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Oklahoma City Pow Wow Club protests Dakota Access Pipeline

M. Tim Blake / Red Dirt Report
Flag carried by a marcher at the No DAPL march sponsored by the Oklahoma City Pow Wow Club.
Capital City Barbershop ad

OKLAHOMA CITY – Members and friends of the Oklahoma City Pow Wow Club, which is Oklahoma’s oldest Native American intertribal heritage organization, gathered on the west side of the COX Center on Saturday morning in order to begin a march to protest the Dakota Access Pipeline.

Under a heavy sky, and in a light mist, they gathered. Led by the Kiowa Black Leggings Warrior Society, an organization that recognizes the Native Americans in the military and the sacrifices they have made not only for their tribe, but also for their country, those gathered began to march north on Robinson Avenue in downtown Oklahoma City.

They would turn west on Park Avenue, and continue on to the Civic Center Music Hall, where speakers were waiting to address the marchers.

Even in the misting rain, which was heavy at times, their spirits were high, as they chanted, “No more oil, keep it in the soil!”

The rally and march was attended by roughly 200 people who were carrying signs and chanting, and was peaceful and respectful in nature.

Marchers turn the corner onto Park Avenue from Robinson in downtown Oklahoma City.

Members of the Kiowa Black Leggings Warrior Society lead the march.

Mekasi Camp Horinek addresses the marchers.

Floris White Bull, of Standing Rock, ND, speaks of her experiences at the No DAPL protest at Standing Rock, SD.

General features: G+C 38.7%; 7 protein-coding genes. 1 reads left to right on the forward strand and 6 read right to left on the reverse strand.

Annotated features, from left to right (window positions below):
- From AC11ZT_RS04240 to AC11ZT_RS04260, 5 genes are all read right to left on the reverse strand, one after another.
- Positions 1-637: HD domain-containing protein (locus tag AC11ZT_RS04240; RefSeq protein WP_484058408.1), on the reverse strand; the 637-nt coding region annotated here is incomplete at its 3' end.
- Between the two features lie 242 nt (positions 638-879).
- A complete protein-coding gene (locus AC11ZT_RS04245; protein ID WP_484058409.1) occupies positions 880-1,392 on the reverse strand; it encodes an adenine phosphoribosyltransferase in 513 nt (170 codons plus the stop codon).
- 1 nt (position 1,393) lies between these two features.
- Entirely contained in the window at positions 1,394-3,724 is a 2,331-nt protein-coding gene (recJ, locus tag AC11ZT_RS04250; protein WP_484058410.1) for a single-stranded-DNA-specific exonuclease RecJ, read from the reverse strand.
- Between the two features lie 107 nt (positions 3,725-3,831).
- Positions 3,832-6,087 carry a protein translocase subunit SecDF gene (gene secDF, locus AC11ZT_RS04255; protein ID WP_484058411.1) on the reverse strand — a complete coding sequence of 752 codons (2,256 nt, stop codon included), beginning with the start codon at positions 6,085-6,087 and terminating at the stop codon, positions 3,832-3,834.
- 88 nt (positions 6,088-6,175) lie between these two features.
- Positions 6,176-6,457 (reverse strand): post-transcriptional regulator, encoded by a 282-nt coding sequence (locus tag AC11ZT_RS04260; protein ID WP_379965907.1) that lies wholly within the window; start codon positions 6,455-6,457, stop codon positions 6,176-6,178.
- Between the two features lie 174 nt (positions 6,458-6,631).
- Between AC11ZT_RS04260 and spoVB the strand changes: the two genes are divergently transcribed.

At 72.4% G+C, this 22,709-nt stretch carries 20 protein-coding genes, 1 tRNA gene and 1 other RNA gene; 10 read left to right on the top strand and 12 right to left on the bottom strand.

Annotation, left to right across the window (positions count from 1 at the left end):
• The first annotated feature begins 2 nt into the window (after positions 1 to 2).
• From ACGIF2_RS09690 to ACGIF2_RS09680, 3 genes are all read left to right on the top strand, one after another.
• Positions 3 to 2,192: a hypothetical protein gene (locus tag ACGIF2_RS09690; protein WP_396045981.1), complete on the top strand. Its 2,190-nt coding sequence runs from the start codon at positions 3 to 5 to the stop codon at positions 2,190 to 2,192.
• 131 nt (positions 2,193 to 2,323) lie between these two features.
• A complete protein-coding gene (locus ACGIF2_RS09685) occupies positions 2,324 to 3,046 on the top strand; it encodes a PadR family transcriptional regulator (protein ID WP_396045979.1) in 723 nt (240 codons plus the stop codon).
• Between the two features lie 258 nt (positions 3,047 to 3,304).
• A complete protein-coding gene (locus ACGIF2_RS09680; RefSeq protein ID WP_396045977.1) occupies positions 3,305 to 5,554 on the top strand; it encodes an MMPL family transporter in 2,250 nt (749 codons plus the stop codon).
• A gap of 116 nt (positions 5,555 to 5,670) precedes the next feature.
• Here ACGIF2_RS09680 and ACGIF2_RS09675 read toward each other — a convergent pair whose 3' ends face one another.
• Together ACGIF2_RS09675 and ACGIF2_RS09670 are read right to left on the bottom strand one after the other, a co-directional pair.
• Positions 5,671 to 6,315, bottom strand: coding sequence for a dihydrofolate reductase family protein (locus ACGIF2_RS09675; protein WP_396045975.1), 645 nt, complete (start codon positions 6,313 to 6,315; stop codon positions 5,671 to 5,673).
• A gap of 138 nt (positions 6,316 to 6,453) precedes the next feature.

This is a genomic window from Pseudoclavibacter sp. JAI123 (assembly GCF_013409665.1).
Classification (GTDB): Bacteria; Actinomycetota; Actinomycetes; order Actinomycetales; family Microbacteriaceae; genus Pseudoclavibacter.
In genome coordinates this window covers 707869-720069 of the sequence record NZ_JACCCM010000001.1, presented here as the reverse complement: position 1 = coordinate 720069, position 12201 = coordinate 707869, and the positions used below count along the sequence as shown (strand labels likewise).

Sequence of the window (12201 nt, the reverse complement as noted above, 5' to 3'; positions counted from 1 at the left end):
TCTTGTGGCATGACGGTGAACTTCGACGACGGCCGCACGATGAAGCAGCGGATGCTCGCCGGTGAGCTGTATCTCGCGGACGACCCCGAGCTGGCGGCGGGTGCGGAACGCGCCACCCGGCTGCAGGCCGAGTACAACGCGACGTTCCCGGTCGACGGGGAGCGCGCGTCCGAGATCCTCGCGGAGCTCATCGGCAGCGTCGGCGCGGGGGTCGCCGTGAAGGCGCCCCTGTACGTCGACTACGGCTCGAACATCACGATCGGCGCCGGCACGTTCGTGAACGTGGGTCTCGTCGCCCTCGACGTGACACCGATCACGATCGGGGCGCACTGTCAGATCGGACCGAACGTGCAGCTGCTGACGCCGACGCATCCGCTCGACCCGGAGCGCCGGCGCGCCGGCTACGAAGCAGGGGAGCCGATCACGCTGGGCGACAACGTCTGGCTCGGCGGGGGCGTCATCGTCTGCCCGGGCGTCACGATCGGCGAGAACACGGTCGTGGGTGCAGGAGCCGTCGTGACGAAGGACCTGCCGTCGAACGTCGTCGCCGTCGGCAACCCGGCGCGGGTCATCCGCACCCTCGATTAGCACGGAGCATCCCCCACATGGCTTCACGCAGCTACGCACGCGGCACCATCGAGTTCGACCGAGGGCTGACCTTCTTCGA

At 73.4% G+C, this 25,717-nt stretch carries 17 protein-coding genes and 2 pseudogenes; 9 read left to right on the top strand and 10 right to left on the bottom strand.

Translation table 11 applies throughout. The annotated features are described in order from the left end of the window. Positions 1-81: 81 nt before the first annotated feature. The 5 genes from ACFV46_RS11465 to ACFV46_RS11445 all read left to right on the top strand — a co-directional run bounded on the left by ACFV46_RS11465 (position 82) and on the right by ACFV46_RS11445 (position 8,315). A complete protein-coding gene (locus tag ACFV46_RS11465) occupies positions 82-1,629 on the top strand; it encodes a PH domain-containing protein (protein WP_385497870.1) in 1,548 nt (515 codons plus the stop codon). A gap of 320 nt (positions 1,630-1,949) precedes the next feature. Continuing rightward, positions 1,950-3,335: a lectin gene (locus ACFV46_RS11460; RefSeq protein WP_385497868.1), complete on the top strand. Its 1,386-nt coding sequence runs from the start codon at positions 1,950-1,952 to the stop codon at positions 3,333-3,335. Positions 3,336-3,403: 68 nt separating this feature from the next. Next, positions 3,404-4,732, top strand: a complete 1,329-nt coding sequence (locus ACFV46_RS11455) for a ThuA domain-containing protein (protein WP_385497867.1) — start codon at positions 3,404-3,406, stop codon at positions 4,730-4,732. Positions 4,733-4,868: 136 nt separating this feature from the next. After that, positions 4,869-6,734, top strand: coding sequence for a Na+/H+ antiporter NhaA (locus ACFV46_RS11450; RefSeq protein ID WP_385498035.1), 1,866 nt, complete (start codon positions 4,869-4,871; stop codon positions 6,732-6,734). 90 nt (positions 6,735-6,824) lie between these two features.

Banner showing support for the water protectors at Standing Rock, ND.

People gathered around the members of the Kiowa Black Leggings Warrior Society, who led Saturday’s march.

Ashley McCray speaks to those gathered at the Civic Center following the march.

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About the Author

M. Tim Blake

M. Tim Blake is a photographer with three decades of experience.  His work includes...

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About Red Dirt Report

Red Dirt Report was launched July 4, 2007 as an independent news website covering all manner of news, culture, entertainment and lifestyle stories that affect and interest Oklahoma readers and readers outside of our state. Our mission is to educate, promote civic engagement and discourse on public policy, government and politics. Our experienced journalists provided balanced in-depth coverage of news stories that affect Oklahomans. Our opinion/editorial stories come from a wide range of political view points. We carry out our mission by reporting, writing, and posting news and information. read more

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